Koehn examines the development of five great leaders in history and reaches this conclusion: “The concept that, at times, the most powerful thing one can do is to invest in oneself, without signs of great outward progress … The work they did on themselves wasn’t some kind of formal bildungsroman brought to life. No, the self-development work that these protagonists did was generally unnamed and unforeseen. It was often accomplished ad hoc, in response to an obstacle in their way or a new realization. But once learned, the particular skill, aspect of emotional mastery, or powerful insight became a part of the individual leader’s tool belt—to be used and strengthened going forward. And as all five individuals came to realize, the harder they worked on themselves, the more effective they became as leaders.”

A Larger Vision

Great leaders never work on themselves as the end goal. Rather, the end goal is to complete a mission. They want to birth the vision in their mind and fan the flame burning in their heart.

We get that.

We have that same calling.

As leaders, we’re calling others to join the mission. Save the planet. Invent a product. Find a new revenue stream. Raise a child.

Whatever it is, we get it. You get it. The belief in your best self – and your continued pursuit of that – have led you to acknowledge the world-changing power contained in your soul.

When you spend time developing yourself and give detail to the future vision, you can enter step three of leadership.

Recruiting Others

The final step of great leadership (or ‘courageous leadership’ as Koehn calls it) is to recruit others. We can never complete this journey alone.

We will never reach the greatest potential on our own accord.

A mentor.

A coach.

A group of peers. Blacksmith forging iron

A tribe.

A blacksmith of the soul, sharpening your iron to bring out the greatness.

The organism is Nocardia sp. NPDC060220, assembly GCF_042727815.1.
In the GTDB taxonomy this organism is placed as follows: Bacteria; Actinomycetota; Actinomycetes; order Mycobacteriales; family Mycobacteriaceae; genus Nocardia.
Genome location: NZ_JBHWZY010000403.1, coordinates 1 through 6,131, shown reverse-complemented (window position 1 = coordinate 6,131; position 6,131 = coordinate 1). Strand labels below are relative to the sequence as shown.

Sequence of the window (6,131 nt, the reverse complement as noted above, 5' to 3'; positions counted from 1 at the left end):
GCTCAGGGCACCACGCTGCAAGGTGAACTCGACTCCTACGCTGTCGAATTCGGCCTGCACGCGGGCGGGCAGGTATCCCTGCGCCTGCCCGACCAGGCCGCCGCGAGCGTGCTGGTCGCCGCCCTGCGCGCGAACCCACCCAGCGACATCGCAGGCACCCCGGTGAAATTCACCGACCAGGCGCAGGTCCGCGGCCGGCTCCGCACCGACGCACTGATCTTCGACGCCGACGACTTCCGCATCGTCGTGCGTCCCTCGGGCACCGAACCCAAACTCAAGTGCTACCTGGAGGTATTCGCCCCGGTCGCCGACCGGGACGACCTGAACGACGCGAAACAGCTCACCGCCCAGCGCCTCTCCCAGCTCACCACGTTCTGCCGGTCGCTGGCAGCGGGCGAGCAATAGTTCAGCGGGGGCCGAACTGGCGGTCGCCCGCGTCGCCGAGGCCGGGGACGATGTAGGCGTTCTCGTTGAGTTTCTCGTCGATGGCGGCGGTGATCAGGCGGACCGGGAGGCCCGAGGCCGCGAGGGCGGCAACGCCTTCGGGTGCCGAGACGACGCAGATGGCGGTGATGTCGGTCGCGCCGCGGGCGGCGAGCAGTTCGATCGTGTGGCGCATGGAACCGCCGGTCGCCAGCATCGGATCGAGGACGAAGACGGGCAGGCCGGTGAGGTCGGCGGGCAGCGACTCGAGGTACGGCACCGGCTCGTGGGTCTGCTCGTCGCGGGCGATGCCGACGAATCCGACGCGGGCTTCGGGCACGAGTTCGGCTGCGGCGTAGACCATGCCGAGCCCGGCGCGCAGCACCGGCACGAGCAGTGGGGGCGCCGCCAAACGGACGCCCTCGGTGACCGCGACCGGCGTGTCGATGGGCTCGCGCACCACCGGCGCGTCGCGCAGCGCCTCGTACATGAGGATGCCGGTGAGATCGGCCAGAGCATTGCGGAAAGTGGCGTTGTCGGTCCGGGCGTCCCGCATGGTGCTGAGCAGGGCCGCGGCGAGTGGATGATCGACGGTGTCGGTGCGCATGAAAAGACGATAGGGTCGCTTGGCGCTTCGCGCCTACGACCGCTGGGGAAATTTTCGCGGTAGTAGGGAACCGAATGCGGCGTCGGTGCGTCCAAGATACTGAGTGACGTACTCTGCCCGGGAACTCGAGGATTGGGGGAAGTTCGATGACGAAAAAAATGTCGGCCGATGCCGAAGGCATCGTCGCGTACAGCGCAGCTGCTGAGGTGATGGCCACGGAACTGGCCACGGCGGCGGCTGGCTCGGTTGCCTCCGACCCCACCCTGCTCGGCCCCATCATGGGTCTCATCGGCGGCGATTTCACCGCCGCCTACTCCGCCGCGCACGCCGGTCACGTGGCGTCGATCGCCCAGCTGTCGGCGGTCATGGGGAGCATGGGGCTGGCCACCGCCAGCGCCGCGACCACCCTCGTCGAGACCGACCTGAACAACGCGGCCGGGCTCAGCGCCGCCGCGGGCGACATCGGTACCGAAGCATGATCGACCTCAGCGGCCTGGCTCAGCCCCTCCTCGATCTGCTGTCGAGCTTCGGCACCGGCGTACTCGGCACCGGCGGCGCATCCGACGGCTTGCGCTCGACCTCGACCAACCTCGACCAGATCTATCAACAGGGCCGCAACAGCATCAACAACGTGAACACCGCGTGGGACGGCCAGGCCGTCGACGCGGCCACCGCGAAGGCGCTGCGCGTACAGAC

Other like-minded individuals willing to seeing the awe-inspiring vision come to life. Not just in your mind. Not just in your heart. Instead, your desire is now theirs. They want to honor you and the call in your life while charting new territory.

We are all leaders.

The only question then is what kind of leader we want to be.

I am preparing lecture notes for a master’s course in Ethical Leadership. This is a preview of the material. While the full course is private, I will be offering a version of this to the public in the near future.

 

To find out more or be put on the course waitlist, join my Elite Performers newsletter.

 

To work directly with me, sign up for coaching.

Sources:

Koehn, Nancy F. Forged in Crisis: The Making of Five Courageous Leaders (p. 3). Scribner. Kindle Edition.

 

Blog Post Title: Leadership Health and Integrity Part 2

Spiritual and Emotional Health in Leaders

The spiritual and emotional health of leaders is a necessary component of holistic health. 

We’re in the middle of a series on leadership health. Want to catch up? Part 1 is here.

Spiritual Health

Healthy leaders engage in ancient practices of development, often called spiritual disciplines. Times of quiet reflection, meditation, prayer, rest, and community discernment are a few examples.

An example of leadership spiritual growth is a hobby. Hobbies are those life-giving activities that serve as a reflection of our unique personality. Hunting, fishing, reading, flying drones, calligraphy. 

Need help? I did. Go here. Blog Post Title: Leadership Health and Integrity Part 2

In fact, I found that is often the case for high performing leaders. Engrossed in work and personal development (for the sake of further accomplishment), high performing leaders have a hard time unplugging and engaging in activities with no real goal or purpose other than enjoyment.

I’ve used comments like, “I have fun when I’m winning.” That’s enormously frustrating to people who are playing to have fun. (And vice versa).

Other similar phrases include:

  • I don’t know what to do with downtime.
  • I’m not bringing too much work with me, I’m on vacation.
  • My hobbies include winning and getting better.

(I may or may not have said all of these….) 😬

But spiritual health is rooted in calling and it is about the full development of a person’s humanity. Below, is a partial list of spiritual practices and disciplines to help you grow.

Practices for Spiritual Development:

  • Prayer
  • Journaling
  • Meditation
  • Scripture Reading
  • Gratitude and Thankfulness
  • Fasting
  • Sabbath Rest
  • Singing
  • Silence
  • Solitude

Have others? Leave a comment and let others know how to grow in spiritual health.

Emotional Health in leaders

Emotional health is the next step to fruitful and productive leadership. In my experience, this is the most neglected area of health. The emotional health of a person sits in the unique field of being almost completely internal in nature through past experiences, while also being almost completely externally visible through actions, perceptions, and relationships.